Trusted local news leader for Prescott area communities since 1882
Wed, Feb. 20
Weather  37.0 weather icon

Motorcycles: Helmet or no helmet?

Metro Newspaper Service

Metro Newspaper Service

PRESCOTT - Whether local motorcycle riders actually wear helmets or not, they seem to agree that there should not be a federal law requiring helmets.

Arizona is among the 25 states that have partial helmet laws aimed at teenage motorcycle riders. It joins 17 other states in requiring riders 17-years-old and younger to wear a helmet. In Colorado, passengers younger than 17 years of age must also wear a helmet.

Two states require riders 18 and younger to wear helmets and seven states have set the helmet requirement at 20 years or younger. Motorcycle riders must wear a helmet in 20 U.S. states and the District of Columbia. Lawmakers in Illinois, Iowa and New Hampshire have yet to adopt helmet legislation and no law is in place.

"I think everyone should wear a helmet, but I don't think it should be a federal law," said Doug Hale of Hale's Motors in Prescott.

Hale said a percentage of riders are claustrophobic in a helmet, "however, it is a small percentage."

Hale believes that a full-coverage helmet is best.

"I have seen people killed that were only going 15 miles per hour," he said.

The guys at Prescott Valley Motorcycles have different opinions on helmets.

Randy Durbin is opposed to helmets, Stephen "Spark" Jennison wears a partial helmet and Ed Besonson wears a full-coverage helmet.

When asked if local riders wear helmets, Durbin said, "This is Arizona," referring to the state's warm (hot) weather.

Durbin said helmets are "cumbersome, hinder peripheral vision and restrict hearing. Although, in certain situations they do save lives."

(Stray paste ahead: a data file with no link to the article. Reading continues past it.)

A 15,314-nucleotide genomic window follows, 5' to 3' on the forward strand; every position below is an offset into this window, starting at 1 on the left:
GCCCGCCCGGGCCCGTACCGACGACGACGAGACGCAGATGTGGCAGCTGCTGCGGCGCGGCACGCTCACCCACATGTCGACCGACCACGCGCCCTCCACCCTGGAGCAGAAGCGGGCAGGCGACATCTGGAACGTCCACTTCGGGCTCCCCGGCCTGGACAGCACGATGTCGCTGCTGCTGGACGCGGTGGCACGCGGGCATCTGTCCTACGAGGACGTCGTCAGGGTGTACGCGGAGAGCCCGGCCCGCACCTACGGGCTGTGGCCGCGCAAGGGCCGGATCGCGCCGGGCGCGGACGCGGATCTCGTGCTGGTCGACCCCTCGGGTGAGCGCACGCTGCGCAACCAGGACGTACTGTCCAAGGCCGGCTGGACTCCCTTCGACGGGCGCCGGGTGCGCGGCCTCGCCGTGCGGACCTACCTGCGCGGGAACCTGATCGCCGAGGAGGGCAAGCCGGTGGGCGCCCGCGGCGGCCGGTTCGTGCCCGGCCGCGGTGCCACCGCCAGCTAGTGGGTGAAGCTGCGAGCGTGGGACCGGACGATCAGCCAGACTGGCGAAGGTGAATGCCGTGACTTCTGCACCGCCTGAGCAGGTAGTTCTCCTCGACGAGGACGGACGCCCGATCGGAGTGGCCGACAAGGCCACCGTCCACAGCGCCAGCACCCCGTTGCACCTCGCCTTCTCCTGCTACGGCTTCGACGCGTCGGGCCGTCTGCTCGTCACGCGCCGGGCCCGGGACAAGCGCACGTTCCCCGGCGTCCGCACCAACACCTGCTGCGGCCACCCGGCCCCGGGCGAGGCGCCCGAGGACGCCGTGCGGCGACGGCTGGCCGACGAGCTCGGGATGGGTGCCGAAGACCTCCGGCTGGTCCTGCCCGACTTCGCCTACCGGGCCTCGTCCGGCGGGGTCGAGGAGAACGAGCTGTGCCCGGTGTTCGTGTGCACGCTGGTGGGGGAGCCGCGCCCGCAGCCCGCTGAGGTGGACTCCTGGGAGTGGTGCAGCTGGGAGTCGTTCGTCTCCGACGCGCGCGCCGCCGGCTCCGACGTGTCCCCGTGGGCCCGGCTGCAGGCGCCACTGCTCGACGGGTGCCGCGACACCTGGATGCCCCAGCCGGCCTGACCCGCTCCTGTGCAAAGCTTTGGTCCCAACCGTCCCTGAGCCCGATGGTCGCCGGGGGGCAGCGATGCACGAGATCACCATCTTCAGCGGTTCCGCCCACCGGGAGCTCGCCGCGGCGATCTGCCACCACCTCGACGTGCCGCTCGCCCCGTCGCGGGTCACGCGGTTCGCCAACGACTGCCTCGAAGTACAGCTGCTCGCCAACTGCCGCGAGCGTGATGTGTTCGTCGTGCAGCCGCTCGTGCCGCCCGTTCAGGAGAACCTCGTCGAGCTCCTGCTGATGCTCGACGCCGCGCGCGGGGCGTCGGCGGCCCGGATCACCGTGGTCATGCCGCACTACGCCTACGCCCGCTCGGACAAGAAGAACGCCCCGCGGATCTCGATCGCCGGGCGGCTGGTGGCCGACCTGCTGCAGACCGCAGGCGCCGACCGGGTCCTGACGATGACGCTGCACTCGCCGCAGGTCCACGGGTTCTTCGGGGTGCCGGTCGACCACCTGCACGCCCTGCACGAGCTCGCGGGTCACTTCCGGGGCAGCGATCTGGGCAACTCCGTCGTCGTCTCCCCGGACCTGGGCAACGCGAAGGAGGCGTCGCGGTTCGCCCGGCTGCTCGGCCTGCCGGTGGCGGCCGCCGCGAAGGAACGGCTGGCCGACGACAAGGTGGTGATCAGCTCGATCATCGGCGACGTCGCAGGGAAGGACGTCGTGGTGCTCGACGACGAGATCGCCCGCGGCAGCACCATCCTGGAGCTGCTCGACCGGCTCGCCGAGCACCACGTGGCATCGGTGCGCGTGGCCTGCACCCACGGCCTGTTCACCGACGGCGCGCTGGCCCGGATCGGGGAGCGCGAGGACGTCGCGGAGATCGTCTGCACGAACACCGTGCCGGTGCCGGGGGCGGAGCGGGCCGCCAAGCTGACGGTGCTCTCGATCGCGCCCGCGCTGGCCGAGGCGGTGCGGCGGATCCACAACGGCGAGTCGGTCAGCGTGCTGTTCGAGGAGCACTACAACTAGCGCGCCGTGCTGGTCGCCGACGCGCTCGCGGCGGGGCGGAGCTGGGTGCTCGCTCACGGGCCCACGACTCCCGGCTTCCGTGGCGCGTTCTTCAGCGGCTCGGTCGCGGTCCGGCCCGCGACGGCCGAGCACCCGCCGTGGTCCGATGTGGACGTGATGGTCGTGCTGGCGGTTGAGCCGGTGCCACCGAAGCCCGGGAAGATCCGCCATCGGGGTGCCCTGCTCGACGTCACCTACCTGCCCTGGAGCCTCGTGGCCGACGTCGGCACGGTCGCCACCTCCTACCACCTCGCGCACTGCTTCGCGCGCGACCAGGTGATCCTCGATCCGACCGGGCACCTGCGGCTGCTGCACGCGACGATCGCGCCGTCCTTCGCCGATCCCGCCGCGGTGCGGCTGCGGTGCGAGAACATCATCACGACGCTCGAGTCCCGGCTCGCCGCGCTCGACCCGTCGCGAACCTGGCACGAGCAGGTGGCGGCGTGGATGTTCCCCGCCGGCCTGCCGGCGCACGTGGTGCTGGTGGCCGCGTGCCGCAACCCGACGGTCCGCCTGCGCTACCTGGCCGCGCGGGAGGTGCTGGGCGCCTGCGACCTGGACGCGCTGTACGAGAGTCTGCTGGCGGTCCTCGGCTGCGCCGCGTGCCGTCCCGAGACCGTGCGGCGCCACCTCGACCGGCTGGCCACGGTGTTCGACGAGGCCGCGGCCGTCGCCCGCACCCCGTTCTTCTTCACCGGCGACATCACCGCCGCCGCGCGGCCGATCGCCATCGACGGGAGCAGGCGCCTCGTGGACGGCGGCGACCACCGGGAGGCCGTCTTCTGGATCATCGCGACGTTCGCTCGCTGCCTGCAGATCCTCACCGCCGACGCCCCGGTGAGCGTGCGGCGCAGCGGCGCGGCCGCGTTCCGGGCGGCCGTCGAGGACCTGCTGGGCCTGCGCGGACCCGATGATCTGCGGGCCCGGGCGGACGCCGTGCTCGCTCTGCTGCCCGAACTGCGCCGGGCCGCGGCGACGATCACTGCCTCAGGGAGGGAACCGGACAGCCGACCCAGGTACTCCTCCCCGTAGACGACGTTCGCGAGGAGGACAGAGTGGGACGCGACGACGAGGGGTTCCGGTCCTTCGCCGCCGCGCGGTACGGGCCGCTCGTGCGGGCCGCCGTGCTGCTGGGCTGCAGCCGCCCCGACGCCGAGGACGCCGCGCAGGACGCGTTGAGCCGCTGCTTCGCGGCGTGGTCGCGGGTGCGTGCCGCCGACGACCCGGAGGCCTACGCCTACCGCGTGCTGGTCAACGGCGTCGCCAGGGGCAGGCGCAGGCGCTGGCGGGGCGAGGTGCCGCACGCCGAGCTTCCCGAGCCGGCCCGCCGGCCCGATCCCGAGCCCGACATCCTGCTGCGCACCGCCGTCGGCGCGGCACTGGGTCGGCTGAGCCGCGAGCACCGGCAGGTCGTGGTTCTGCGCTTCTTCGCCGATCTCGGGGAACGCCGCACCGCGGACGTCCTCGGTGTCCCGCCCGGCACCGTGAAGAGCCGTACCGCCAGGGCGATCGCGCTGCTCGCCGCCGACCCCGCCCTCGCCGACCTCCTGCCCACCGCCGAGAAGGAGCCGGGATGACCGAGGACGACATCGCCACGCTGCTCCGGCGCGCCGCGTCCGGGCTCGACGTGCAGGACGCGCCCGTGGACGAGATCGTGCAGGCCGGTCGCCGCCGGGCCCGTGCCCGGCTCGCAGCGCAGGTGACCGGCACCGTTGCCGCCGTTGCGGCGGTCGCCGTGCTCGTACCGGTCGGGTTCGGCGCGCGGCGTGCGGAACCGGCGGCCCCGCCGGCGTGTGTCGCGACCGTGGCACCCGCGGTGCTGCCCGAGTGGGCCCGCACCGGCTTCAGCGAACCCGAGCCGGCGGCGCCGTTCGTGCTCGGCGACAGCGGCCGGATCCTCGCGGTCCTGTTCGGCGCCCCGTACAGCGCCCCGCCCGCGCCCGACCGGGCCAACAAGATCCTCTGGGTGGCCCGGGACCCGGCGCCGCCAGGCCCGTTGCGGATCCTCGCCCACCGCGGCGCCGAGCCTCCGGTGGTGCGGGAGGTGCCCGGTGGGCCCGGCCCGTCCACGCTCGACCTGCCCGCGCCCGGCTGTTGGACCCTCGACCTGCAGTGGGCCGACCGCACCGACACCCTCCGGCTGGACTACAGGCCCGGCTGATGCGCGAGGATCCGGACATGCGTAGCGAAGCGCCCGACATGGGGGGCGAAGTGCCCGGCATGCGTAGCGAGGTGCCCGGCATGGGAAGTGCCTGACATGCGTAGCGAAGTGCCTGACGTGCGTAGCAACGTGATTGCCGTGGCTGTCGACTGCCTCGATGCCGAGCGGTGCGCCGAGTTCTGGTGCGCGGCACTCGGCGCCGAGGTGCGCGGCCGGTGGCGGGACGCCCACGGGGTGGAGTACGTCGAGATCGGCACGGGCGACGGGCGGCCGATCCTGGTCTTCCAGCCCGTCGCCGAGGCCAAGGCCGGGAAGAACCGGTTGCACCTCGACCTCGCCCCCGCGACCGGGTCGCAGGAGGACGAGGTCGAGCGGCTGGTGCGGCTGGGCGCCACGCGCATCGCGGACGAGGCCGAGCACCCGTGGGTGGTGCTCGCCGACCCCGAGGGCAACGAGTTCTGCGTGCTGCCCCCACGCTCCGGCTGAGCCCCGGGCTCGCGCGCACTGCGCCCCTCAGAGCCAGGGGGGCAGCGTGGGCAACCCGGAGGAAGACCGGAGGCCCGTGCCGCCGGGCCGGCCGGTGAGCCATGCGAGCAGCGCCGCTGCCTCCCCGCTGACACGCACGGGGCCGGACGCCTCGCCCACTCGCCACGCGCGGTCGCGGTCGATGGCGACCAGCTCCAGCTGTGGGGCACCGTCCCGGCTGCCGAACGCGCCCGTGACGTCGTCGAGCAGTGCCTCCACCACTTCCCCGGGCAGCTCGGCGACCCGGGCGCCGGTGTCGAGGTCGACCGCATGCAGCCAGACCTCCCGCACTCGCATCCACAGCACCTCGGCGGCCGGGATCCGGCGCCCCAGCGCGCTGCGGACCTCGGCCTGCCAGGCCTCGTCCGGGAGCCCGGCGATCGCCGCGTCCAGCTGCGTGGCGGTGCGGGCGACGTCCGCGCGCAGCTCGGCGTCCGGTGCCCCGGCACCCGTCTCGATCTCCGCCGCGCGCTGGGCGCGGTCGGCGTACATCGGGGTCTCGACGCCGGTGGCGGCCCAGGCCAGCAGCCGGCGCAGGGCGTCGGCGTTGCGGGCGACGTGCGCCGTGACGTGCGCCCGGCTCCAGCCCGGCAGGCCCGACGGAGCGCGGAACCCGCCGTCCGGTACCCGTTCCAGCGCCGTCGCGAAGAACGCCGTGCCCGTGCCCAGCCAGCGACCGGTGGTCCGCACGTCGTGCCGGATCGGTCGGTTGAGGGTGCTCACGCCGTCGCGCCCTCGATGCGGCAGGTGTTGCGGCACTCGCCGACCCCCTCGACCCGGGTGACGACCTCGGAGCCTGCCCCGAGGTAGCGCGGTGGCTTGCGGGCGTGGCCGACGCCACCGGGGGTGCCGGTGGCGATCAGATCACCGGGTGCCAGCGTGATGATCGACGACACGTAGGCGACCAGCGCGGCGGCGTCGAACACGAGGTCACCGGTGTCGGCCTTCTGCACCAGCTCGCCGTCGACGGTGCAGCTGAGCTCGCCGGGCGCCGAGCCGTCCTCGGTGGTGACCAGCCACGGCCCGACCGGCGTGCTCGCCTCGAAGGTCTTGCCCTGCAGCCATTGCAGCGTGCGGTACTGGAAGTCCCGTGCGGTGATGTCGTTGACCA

Durbin said wearing a helmet is a personal choice.

"Wearing a helmet makes many people more comfortable," he said.

Durbin also races motorcycles. He said on the track he races "in full safety equipment, including a helmet. I wouldn't get on the track without it."

Jennnison wears a partial helmet, a step down from the full-coverage helmet he wore while living in Massachusetts. He said the state requires all riders to wear a helmet and he always wore a Department of Transportation approved helmet.

"Cruisers are less likely to wear helmets and most sport bike riders wear helmets," Jennison said.

The pros of wearing a helmet, Jennison said, include depending on the helmet to save lives. He said helmets also protect riders from wind and rain.

"It's a choice. Arizona law says riders under the age of 18 must wear a helmet but I think it should be 21 years of age. If fact, I wouldn't have a problem if it was raised to 25," Jennison said.

Hale said that while some people between the ages of 18 and 25 are irresponsible, he thinks the 18 age limit is good.

Besonson wears a full-coverage helmet.

"I used one before and had at incident, at 75-miles-per-hour, and I walked away because I was wearing good gear. However, I still think it should be a choice."

Jennison said he knows of people who died in motorcycle accidents even though they were wearing a helmet.

"The helmet protected their heads, but they suffered internal injuries," he said.

Durbin said he heard it was illegal to wear a helmet while driving a car because it restricted vision and hearing.

"Wouldn't it do the same thing on a motorcycle? However, I don't know if it is true," he said.

A quick Google search indicated that the helmet in a car controversy has been around for a long time. However, no one has verified it is illegal to wear a helmet while driving a car.

Hale probably explained it best why people ride without a helmet. "They like the feel of the wind in their hair," he said.

Contact the reporter at


This Week's Circulars

To view money-saving ads...